‘Differentness’ is real, but doesn’t always matter
It was certainly no surprise when race bubbled up more than a month ago in the runoff between Cindy Hyde-Smith and Mike Espy.
It wasn’t the dominant theme, of course, despite the fact that Hyde-Smith is white and Espy is black. It arose only after Hyde-Smith made a jovial remark about “public hanging” at a campaign stop in Tupelo.
Because Hyde-Smith seemed genuinely puzzled when her comment took on a life of its own, the topic is worth a deeper look.
Everybody knows racism isn’t always overt. Yet some don’t or refuse to realize that invoking differentness purposely or with the effect of singling people out for no reason betrays, at best, a fixed bias.
Look at it in a different context.
Suppose that whenever she’s introduced in Washington, Hyde-Smith is constantly called “the girl senator from Mississippi” or the “woman senator from Mississippi?” That would be accurate, but it would also segregate her. It’s relevant and impressive that she’s the first woman elected to Congress from Mississippi, but otherwise it is not a factor. Why? Because gender is not an issue in the context of Senate membership. Her voice and her vote are equal to the other 99.
If she were to take offense or even become a bit perturbed by a constant gender reference, then she would perhaps understand why her aphorism about public hangings was offensive. As is well-established, Mississippi is a state where far more black people than white people have faced either lawful execution or extra-judicial killing. It’s not a proper topic for a light-hearted comment, as she described it.
Instead, it’s divisive because it calls attention to the violence disproportionately suffered by black that whites sometimes celebrated. Not funny. Not at all.
That’s not clear? OK. Take Bubba and his poker group as another illustration. Bubba and three others are white. The fifth player is black. Let’s say Bubba is telling someone about the group. Does he say, “Me and four friends play poker every Thursday night,” or does he say, “Me and three white friends and one black friend play poker every Thursday night?”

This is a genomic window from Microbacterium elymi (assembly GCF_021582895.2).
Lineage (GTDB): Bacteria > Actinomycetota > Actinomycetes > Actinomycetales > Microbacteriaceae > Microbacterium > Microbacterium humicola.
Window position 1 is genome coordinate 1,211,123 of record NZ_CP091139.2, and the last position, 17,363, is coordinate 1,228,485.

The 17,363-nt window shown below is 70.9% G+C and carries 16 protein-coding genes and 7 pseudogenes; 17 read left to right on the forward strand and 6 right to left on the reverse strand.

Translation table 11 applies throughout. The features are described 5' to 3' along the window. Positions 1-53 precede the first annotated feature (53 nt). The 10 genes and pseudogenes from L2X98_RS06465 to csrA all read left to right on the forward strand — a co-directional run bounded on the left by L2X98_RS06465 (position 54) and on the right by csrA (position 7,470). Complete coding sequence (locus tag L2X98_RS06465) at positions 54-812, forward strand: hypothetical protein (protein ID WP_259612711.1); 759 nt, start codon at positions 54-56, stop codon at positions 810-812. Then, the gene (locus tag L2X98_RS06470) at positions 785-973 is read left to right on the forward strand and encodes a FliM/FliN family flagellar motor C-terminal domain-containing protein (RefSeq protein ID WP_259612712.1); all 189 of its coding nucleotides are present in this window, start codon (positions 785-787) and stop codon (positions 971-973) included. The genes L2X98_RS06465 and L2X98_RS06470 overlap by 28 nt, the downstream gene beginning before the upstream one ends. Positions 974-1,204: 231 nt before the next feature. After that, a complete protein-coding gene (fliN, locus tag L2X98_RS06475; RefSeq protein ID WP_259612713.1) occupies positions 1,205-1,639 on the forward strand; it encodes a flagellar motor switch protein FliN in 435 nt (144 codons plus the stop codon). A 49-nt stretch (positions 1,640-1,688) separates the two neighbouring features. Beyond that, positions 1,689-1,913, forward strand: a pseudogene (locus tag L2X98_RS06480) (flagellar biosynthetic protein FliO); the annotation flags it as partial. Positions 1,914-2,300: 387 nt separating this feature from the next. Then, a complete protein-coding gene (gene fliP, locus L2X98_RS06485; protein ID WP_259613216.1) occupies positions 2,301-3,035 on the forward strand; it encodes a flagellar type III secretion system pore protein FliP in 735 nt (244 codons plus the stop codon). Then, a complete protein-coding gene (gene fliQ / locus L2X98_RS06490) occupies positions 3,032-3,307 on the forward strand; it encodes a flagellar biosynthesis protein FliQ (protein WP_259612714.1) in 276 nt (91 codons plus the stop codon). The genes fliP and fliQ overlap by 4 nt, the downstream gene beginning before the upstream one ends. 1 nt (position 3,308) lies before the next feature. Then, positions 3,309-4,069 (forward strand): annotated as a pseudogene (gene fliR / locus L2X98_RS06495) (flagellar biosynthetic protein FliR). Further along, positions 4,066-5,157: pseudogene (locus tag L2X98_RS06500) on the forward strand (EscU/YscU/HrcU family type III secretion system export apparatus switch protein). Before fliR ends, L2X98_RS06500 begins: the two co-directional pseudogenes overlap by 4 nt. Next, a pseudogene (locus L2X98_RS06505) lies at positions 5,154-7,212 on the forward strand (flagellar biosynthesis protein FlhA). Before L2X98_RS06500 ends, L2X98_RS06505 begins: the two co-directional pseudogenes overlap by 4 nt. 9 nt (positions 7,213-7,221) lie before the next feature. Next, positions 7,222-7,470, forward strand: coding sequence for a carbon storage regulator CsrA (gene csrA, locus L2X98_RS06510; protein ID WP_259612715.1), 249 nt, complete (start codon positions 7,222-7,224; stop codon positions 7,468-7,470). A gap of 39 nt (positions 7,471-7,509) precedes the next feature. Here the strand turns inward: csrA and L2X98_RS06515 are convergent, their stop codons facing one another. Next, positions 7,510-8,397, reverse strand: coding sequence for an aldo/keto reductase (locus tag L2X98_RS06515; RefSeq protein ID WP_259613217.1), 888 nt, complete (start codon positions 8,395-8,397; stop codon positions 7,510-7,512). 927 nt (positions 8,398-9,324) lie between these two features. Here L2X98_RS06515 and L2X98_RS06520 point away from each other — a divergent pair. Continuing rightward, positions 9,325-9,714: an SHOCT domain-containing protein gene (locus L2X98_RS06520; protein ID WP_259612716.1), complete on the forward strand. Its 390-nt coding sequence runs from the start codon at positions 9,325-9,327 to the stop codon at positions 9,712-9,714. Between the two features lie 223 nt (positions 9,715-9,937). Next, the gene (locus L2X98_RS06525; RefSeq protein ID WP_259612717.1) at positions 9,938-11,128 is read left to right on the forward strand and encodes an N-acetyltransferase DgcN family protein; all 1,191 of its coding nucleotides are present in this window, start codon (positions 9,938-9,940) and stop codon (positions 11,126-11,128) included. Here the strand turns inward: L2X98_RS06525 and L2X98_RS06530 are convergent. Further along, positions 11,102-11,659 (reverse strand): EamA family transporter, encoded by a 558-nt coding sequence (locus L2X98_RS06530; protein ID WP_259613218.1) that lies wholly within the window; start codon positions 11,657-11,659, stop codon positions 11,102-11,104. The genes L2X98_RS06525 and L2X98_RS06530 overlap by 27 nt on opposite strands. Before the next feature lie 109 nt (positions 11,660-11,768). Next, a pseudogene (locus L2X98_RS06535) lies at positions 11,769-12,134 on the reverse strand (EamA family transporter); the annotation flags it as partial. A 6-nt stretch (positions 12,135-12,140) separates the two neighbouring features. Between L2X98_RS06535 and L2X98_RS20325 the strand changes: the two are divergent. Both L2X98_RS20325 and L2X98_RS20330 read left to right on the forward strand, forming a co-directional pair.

More than likely, Bubba would use the first version. A friend is a friend. Race has nothing to do with it.
Yes, there are plentiful times when race and gender and other distinguishing factors matter. There are profound differences (thank goodness) between men and women and there are clear cultural differences race to race, nation to nation and region to region. At least one member of Bubba’s poker group groans whenever Bubba tunes to country radio during the poker game. A visitor to the Delta from France is puzzled, at best, when she learns black people make delectable tamales, a Mexican dish.
Differentness is not a bad thing. It’s a great thing. It’s only when differences are used to demean or disrespect or marginalize that hurt — real hurt — occurs.
A sentence from Abraham Lincoln’s second inaugural address comes to mind.
“With malice toward none; with charity for all; with firmness in the right, as God gives us to see the right, let us strive on to finish the work we are in; to bind up the nation’s wounds; to care for him who shall have borne the battle, and for his widow, and his orphan—to do all which may achieve and cherish a just, and a lasting peace, among ourselves, and with all nations.”
Clearly, there was no malice in Hyde-Smith’s comment, but that did not make it OK.
The racism that manifested itself after the Civil War and up through more than half of the last century was malicious. Night riders. Lynchings. Overt methods to deny education to black Americans and block them from voting, obtaining jobs. Until the 1960s, black Americans could not eat at the same restaurants as whites or stay at the same hotels.
Some overt racism continues in America, but it’s less common. Perhaps that explains why when the shrill voices of the left throw around the words “racist” and “hater” these days, the Hyde-Smiths of our state and nation react in amazement. They’re not in the KKK. They don’t harbor visceral hate for anyone, much less preach racial superiority.
What they are is deaf to the experience of others. It is hurtful — and wrong — to invoke, raise or even reference race when irrelevant. At worst, doing so reveals deep-seated prejudice. At best, insensitivity.
Should minorities just “get over it?” No. Not anymore than Hyde-Smith would get over it if repeatedly called the “girl senator.”
Charlie Mitchell is a Mississippi journalist. Write to him at firstname.lastname@example.org.